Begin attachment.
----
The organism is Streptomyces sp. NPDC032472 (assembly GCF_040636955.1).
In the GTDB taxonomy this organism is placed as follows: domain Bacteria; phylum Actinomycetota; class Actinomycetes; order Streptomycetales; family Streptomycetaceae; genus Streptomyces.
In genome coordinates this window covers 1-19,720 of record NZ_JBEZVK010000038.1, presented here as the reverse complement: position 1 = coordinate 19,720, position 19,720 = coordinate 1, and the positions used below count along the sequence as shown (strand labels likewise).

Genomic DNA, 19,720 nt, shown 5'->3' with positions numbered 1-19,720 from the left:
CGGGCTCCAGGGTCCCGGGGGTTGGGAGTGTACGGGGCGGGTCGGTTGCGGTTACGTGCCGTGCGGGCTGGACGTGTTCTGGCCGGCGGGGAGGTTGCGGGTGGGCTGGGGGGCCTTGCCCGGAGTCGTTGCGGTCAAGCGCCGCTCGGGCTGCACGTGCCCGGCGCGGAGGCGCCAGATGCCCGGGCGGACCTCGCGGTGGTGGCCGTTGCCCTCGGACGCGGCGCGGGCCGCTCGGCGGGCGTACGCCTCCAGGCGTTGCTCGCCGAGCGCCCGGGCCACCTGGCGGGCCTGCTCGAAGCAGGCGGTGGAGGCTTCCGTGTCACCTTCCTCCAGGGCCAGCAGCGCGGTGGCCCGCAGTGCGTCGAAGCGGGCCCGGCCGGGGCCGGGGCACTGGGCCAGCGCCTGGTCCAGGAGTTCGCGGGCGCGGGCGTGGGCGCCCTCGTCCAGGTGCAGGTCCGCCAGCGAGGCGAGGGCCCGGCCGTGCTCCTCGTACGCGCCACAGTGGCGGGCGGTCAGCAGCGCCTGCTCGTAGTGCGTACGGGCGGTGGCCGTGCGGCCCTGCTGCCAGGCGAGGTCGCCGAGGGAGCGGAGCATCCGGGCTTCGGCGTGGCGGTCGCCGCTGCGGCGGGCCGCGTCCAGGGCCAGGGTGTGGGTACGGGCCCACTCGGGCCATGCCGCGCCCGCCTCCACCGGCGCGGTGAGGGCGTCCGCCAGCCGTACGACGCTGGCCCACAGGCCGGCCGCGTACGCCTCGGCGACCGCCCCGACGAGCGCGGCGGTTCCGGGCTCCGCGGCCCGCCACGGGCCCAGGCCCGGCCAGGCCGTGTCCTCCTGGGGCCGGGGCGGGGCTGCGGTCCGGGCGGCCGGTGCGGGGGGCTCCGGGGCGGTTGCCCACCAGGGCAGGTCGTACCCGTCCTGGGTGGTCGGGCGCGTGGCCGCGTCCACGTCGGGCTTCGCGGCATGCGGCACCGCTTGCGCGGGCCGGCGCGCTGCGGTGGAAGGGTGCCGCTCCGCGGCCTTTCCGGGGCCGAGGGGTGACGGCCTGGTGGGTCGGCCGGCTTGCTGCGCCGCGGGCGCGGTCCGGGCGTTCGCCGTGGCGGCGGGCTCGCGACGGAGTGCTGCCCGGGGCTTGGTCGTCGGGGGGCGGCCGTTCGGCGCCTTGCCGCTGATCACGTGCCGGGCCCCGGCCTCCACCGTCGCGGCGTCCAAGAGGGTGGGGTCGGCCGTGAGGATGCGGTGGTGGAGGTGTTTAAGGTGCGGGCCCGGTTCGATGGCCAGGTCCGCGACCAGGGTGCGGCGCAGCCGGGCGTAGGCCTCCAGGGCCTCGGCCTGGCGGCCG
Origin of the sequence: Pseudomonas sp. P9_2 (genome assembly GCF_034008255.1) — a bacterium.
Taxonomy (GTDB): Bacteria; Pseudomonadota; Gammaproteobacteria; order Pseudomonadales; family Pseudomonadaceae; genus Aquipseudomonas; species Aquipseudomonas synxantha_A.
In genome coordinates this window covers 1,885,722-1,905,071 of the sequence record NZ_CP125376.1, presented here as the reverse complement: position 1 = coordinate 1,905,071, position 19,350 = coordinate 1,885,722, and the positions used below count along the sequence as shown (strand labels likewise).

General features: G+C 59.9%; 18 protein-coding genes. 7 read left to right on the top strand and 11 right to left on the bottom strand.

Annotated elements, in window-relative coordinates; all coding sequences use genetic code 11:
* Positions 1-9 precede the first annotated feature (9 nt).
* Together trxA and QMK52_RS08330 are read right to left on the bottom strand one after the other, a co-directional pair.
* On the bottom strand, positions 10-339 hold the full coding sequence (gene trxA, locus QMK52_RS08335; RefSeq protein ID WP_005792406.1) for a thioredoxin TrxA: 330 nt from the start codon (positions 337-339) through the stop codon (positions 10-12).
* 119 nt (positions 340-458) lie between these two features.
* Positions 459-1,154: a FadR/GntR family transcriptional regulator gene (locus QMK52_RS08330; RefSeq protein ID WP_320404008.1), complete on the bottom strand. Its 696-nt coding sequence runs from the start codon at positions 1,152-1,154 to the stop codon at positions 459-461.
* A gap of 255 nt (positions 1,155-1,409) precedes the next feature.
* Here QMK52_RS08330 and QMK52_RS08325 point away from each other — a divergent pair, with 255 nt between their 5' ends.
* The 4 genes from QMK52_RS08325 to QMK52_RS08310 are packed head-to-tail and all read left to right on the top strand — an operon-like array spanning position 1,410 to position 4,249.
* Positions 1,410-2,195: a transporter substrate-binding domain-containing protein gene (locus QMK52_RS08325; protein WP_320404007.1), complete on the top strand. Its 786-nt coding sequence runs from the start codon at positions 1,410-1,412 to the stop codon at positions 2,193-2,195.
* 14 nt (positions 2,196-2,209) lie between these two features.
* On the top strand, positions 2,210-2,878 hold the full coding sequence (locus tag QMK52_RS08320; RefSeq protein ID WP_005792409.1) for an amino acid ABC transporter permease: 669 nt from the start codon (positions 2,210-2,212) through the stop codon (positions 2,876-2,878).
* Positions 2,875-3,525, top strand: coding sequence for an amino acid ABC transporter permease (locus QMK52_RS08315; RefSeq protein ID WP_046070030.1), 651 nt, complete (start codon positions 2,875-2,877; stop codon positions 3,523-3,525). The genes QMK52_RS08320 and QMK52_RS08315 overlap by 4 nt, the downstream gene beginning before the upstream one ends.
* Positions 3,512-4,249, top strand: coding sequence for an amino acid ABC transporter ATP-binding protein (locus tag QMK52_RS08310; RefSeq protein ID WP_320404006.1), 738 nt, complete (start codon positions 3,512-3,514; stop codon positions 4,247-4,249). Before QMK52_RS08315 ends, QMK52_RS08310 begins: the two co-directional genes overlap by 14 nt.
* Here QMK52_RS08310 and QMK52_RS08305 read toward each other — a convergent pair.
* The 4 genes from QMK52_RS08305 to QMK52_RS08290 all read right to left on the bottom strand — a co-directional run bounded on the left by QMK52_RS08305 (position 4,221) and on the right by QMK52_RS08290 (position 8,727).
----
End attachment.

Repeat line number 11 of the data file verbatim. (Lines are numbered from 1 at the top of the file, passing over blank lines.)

* Positions 1-9 precede the first annotated feature (9 nt).